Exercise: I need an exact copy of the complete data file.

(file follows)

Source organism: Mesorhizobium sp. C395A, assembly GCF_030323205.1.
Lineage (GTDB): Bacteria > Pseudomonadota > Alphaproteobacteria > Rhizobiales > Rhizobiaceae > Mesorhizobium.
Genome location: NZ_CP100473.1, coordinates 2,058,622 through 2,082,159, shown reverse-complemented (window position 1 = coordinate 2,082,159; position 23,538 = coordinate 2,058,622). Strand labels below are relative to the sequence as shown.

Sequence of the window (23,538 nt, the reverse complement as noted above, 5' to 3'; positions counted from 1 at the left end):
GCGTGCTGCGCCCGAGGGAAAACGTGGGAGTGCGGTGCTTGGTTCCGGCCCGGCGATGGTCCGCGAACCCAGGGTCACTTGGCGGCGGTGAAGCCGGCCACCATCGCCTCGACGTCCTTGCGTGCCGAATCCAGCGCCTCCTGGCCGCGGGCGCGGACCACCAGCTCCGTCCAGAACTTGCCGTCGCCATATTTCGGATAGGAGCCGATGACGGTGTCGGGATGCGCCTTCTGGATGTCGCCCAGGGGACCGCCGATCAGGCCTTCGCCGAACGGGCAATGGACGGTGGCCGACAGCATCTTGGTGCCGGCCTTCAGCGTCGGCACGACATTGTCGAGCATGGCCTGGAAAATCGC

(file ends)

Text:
Source organism: Mesorhizobium sp. C395A, assembly GCF_030323205.1.
Lineage (GTDB): Bacteria > Pseudomonadota > Alphaproteobacteria > Rhizobiales > Rhizobiaceae > Mesorhizobium.
Genome location: NZ_CP100473.1, coordinates 2,058,622 through 2,082,159, shown reverse-complemented (window position 1 = coordinate 2,082,159; position 23,538 = coordinate 2,058,622). Strand labels below are relative to the sequence as shown.

Sequence of the window (23,538 nt, the reverse complement as noted above, 5' to 3'; positions counted from 1 at the left end):
GCGTGCTGCGCCCGAGGGAAAACGTGGGAGTGCGGTGCTTGGTTCCGGCCCGGCGATGGTCCGCGAACCCAGGGTCACTTGGCGGCGGTGAAGCCGGCCACCATCGCCTCGACGTCCTTGCGTGCCGAATCCAGCGCCTCCTGGCCGCGGGCGCGGACCACCAGCTCCGTCCAGAACTTGCCGTCGCCATATTTCGGATAGGAGCCGATGACGGTGTCGGGATGCGCCTTCTGGATGTCGCCCAGGGGACCGCCGATCAGGCCTTCGCCGAACGGGCAATGGACGGTGGCCGACAGCATCTTGGTGCCGGCCTTCAGCGTCGGCACGACATTGTCGAGCATGGCCTGGAAAATCGC